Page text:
When you want to overclock a graphics card typically you need to verify and stabilize your tested settings. First off let us remind you that we recommend increments of 25 MHz on core and memory (from the default base clock frequency upwards). In the first stage you overclock your GPU, in the second the memory. Once you get artifacts or a lockup, back down 25 or preferably 50 MHz and typically that is your stable result in it's highest threshold -- under the condition that the room temperature is the same (yes heat and surrounding heat have an influence on your overclock).
Related to heat is your graphics card cooling system. If you are willing to allow for more noise, increase the fan RPM on the GPU towards a higher setting that you find comfortable. Cooling helps a lot for overclocking, it's as simple as that. That backside of your graphics card however gets hot as well, give it some airflow as well. So make sure your PC casing is well ventilated with decent airflow.
Overclocking tools - now you can use a 3rd party tool like AfterBurner, however without voltage tweaking we recommend you to stick to the AMD Overdrive functionality from within the AMD Catalyst drivers. The Radeon HD 7870 has a huige amount of freedom to overclock and the AMD overdrive settings are not at all too limited (opposed to the R7850).
The three variables you need to coop with are GPU clock, memory clock and power control settings.
But without a voltage tweak, our card is stable up-to roughly 1100 MHz. To emulate our setting:
Set the GPU clock at 1100 MHz on the core (1000 = default)
Set 1450 MHz on the memory (1200 =default). Memory is quad data rate hence you get an effective 5800 Gbps effective.
Set the Power control slider to 20%
The lowest slider 'power control' slider is important, your 7870 is limited and tied to the cards maximum board power. The maximum board power roughly 75 Watt however the 7870 is configured at a 140W TDP. By increasing the power slider towards 20% you increase the board TDP 140(W) x 1.20(MP) towards 175 Watt, this gives you more overclocking headroom as the card may now deliver more power throughout the board.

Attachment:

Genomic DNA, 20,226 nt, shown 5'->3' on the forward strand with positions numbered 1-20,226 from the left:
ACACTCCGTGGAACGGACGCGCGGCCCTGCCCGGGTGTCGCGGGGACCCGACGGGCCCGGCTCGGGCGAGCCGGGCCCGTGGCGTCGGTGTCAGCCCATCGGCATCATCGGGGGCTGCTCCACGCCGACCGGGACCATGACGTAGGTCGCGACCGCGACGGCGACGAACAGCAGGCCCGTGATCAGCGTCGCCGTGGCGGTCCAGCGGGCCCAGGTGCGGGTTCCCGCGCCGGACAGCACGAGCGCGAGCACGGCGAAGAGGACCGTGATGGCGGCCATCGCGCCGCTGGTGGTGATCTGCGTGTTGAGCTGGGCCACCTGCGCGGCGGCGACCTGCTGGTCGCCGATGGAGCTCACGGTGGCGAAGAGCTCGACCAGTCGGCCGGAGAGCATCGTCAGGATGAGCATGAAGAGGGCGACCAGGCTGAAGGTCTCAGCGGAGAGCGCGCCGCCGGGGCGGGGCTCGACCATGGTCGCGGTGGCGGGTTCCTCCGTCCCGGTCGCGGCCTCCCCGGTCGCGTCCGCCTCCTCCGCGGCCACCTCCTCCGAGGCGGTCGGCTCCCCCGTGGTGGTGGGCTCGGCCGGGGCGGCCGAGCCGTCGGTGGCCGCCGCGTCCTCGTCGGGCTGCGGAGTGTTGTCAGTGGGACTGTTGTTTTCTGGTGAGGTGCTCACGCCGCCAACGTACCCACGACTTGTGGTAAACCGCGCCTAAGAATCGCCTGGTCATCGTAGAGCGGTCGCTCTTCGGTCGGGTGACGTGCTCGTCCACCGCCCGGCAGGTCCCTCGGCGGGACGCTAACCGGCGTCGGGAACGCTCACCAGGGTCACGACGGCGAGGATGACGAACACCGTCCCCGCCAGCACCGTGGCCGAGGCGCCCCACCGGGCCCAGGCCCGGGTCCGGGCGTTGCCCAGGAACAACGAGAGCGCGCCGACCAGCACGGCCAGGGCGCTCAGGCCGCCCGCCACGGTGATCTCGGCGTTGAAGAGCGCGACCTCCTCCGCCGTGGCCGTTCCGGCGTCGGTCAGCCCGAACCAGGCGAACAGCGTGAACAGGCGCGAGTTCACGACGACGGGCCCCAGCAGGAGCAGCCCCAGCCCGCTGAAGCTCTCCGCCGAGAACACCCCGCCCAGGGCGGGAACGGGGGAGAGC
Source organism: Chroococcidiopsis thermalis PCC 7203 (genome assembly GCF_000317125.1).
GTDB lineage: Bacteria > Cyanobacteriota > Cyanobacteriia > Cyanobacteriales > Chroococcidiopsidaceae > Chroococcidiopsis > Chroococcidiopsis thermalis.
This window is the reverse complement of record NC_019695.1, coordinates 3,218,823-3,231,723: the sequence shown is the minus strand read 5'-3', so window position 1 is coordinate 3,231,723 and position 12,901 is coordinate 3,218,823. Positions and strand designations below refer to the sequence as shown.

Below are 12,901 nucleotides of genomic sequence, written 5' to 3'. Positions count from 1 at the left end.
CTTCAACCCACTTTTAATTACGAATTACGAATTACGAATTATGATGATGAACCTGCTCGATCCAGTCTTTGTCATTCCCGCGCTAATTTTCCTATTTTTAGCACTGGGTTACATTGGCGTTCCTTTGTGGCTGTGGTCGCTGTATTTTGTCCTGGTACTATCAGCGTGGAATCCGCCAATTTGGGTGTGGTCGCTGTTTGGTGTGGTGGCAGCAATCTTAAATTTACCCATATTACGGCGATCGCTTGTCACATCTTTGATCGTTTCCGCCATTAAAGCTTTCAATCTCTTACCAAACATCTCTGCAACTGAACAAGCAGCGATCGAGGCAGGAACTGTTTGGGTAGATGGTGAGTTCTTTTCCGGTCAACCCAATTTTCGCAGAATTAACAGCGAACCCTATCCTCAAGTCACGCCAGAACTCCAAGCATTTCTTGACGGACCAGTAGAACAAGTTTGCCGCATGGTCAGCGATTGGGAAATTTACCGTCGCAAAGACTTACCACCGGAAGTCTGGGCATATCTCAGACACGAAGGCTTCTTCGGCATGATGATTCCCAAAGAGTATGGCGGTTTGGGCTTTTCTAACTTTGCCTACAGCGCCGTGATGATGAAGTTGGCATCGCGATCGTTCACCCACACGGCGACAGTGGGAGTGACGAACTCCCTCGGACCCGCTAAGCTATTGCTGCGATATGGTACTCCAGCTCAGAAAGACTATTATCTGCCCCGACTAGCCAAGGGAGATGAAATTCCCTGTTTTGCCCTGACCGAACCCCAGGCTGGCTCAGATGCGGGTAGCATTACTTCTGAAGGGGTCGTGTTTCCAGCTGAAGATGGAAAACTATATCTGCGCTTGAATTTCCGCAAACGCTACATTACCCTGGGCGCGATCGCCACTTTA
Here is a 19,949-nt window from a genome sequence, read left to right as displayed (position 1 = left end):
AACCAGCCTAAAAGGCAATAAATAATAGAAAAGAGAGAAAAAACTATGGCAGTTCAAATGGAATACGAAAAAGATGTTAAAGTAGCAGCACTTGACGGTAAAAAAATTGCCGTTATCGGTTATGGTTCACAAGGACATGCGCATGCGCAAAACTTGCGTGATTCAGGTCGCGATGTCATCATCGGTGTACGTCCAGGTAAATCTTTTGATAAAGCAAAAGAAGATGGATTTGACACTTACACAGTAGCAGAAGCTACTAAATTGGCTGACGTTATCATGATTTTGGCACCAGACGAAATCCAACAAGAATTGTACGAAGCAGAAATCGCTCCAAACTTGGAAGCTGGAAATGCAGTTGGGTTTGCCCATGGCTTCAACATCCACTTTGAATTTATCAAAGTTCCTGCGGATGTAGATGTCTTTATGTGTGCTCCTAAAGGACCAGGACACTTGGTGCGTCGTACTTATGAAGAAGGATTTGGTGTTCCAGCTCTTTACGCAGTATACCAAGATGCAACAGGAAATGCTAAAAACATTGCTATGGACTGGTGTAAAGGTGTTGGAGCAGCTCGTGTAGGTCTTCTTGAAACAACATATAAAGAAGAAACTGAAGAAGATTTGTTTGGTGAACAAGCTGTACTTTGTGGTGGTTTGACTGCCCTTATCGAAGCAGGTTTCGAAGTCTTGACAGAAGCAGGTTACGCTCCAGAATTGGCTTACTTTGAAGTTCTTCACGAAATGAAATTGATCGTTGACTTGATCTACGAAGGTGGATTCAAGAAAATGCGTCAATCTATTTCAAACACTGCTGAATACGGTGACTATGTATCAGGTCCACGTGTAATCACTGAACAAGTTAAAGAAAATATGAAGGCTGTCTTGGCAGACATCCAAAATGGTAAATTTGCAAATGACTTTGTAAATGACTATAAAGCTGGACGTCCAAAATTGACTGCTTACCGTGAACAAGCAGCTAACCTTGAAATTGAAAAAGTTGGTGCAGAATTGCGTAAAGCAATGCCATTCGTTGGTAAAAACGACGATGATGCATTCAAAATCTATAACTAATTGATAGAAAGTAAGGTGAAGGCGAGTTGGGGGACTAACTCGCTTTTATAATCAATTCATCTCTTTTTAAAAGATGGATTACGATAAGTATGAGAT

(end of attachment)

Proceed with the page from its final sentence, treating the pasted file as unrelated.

For the default overclock we ended at 1100 MHz on the GPU core and 1450 (x4 quad data rate)=5800 MHz on the memory.
If you like to go a little more extreme, you can opt to voltage tweak the graphics processor. The latest beta of AfterBurner supports voltages up-to 1.3 Volts on the GPU, that's enough to fool and fiddle with.
We do need to warn you, increasing GPU voltages remains more dangerous. You need to know what you are doing, apply more cooling and during the initial tress tests you really need to monitor for weird behavior and high temperatures.
Basically we'll be altering a few things. First off, and I mentioned cooling already, voltage tweaking will increase GPU temperatures, so we'll force our cooler towards a fan RPM of 40%, now trust me that's more noisy. Typically we only recommend voltage tweaking with say a liquid cooling solution.
In Settings increase the powertune slider towards +20%
Increase fan RPM to 40% or 50%
Increase Core voltage towards 1300 Mv
Increase core clock to desired and stable speed
Increase memory clock to desired and stable speed
Breaking free from limitations
Should you need more then AMD's restricted the clock frequencies, then you will need software that can deal with that. AfterBurner can do so, but you'll need to follow these instructions. Now this tweak disables AMD's Powertune. The results may be an instable graphics card. Really anything can happen. If you don't appreciate that, then overclocking is not for you.
The default limitations however should be more than plenty for overclocking, so we really do not advise disabling Powertune in the first place.
Anyway, we recommend you start off with a GPU core clock of 1100 MHz and work your way upwards. With each increase of say 25 MHz stress your GPU with a stringent application or game. A full 3Dmark 11 session would be a good indicator for stability.
We ended at 5800 MHz for the memory and a nice 1203 MHz on the GPU core (in combination with 40% fan RPM and thus a 1300 Mv voltage tweak).
Let's go check out what that does to the boards power draw, noise and heat levels.
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